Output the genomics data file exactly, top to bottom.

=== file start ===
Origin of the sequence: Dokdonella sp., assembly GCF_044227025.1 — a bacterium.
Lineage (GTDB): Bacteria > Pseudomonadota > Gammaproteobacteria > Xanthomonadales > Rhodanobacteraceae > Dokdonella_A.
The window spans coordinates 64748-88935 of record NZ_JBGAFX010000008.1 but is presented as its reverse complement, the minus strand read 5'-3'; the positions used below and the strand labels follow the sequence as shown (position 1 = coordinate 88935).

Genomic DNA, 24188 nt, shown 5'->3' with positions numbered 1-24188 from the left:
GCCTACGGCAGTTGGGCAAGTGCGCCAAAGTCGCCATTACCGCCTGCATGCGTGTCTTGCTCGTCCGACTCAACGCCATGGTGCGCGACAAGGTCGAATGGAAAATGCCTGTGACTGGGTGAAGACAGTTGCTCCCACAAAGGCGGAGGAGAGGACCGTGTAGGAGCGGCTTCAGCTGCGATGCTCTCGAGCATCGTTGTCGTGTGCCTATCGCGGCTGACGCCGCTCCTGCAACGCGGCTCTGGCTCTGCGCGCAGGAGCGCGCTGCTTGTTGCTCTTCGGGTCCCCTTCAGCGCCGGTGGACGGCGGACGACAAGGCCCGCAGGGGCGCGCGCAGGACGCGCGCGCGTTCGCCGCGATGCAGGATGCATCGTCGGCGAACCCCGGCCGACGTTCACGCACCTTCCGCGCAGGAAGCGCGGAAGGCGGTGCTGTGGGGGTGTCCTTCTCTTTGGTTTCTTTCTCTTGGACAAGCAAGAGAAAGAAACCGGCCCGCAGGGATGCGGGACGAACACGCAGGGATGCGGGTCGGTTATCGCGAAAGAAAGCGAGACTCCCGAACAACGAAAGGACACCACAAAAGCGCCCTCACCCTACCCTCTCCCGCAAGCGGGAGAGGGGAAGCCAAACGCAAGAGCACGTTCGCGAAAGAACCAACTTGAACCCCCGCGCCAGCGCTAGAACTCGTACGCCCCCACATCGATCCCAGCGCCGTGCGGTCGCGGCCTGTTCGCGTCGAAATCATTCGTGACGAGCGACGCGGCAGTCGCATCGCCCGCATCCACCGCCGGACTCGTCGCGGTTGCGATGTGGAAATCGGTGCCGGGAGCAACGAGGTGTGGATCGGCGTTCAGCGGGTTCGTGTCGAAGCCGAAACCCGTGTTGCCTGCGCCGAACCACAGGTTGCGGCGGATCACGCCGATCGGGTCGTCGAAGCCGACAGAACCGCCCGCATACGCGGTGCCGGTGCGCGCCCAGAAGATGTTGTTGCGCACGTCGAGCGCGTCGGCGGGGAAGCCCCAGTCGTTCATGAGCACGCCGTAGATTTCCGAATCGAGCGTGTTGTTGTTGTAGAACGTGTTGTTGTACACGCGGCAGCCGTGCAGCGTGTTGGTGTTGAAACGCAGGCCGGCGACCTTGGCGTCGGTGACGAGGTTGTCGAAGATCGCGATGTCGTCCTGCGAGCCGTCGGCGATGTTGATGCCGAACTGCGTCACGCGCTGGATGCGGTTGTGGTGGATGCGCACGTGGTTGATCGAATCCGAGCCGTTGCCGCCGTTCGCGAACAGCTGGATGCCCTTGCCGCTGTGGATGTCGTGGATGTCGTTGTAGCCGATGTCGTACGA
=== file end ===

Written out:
Origin of the sequence: Dokdonella sp., assembly GCF_044227025.1 — a bacterium.
Lineage (GTDB): Bacteria > Pseudomonadota > Gammaproteobacteria > Xanthomonadales > Rhodanobacteraceae > Dokdonella_A.
The window spans coordinates 64748-88935 of record NZ_JBGAFX010000008.1 but is presented as its reverse complement, the minus strand read 5'-3'; the positions used below and the strand labels follow the sequence as shown (position 1 = coordinate 88935).

Genomic DNA, 24188 nt, shown 5'->3' with positions numbered 1-24188 from the left:
GCCTACGGCAGTTGGGCAAGTGCGCCAAAGTCGCCATTACCGCCTGCATGCGTGTCTTGCTCGTCCGACTCAACGCCATGGTGCGCGACAAGGTCGAATGGAAAATGCCTGTGACTGGGTGAAGACAGTTGCTCCCACAAAGGCGGAGGAGAGGACCGTGTAGGAGCGGCTTCAGCTGCGATGCTCTCGAGCATCGTTGTCGTGTGCCTATCGCGGCTGACGCCGCTCCTGCAACGCGGCTCTGGCTCTGCGCGCAGGAGCGCGCTGCTTGTTGCTCTTCGGGTCCCCTTCAGCGCCGGTGGACGGCGGACGACAAGGCCCGCAGGGGCGCGCGCAGGACGCGCGCGCGTTCGCCGCGATGCAGGATGCATCGTCGGCGAACCCCGGCCGACGTTCACGCACCTTCCGCGCAGGAAGCGCGGAAGGCGGTGCTGTGGGGGTGTCCTTCTCTTTGGTTTCTTTCTCTTGGACAAGCAAGAGAAAGAAACCGGCCCGCAGGGATGCGGGACGAACACGCAGGGATGCGGGTCGGTTATCGCGAAAGAAAGCGAGACTCCCGAACAACGAAAGGACACCACAAAAGCGCCCTCACCCTACCCTCTCCCGCAAGCGGGAGAGGGGAAGCCAAACGCAAGAGCACGTTCGCGAAAGAACCAACTTGAACCCCCGCGCCAGCGCTAGAACTCGTACGCCCCCACATCGATCCCAGCGCCGTGCGGTCGCGGCCTGTTCGCGTCGAAATCATTCGTGACGAGCGACGCGGCAGTCGCATCGCCCGCATCCACCGCCGGACTCGTCGCGGTTGCGATGTGGAAATCGGTGCCGGGAGCAACGAGGTGTGGATCGGCGTTCAGCGGGTTCGTGTCGAAGCCGAAACCCGTGTTGCCTGCGCCGAACCACAGGTTGCGGCGGATCACGCCGATCGGGTCGTCGAAGCCGACAGAACCGCCCGCATACGCGGTGCCGGTGCGCGCCCAGAAGATGTTGTTGCGCACGTCGAGCGCGTCGGCGGGGAAGCCCCAGTCGTTCATGAGCACGCCGTAGATTTCCGAATCGAGCGTGTTGTTGTTGTAGAACGTGTTGTTGTACACGCGGCAGCCGTGCAGCGTGTTGGTGTTGAAACGCAGGCCGGCGACCTTGGCGTCGGTGACGAGGTTGTCGAAGATCGCGATGTCGTCCTGCGAGCCGTCGGCGATGTTGATGCCGAACTGCGTCACGCGCTGGATGCGGTTGTGGTGGATGCGCACGTGGTTGATCGAATCCGAGCCGTTGCCGCCGTTCGCGAACAGCTGGATGCCCTTGCCGCTGTGGATGTCGTGGATGTCGTTGTAGCCGATGTCGTACGA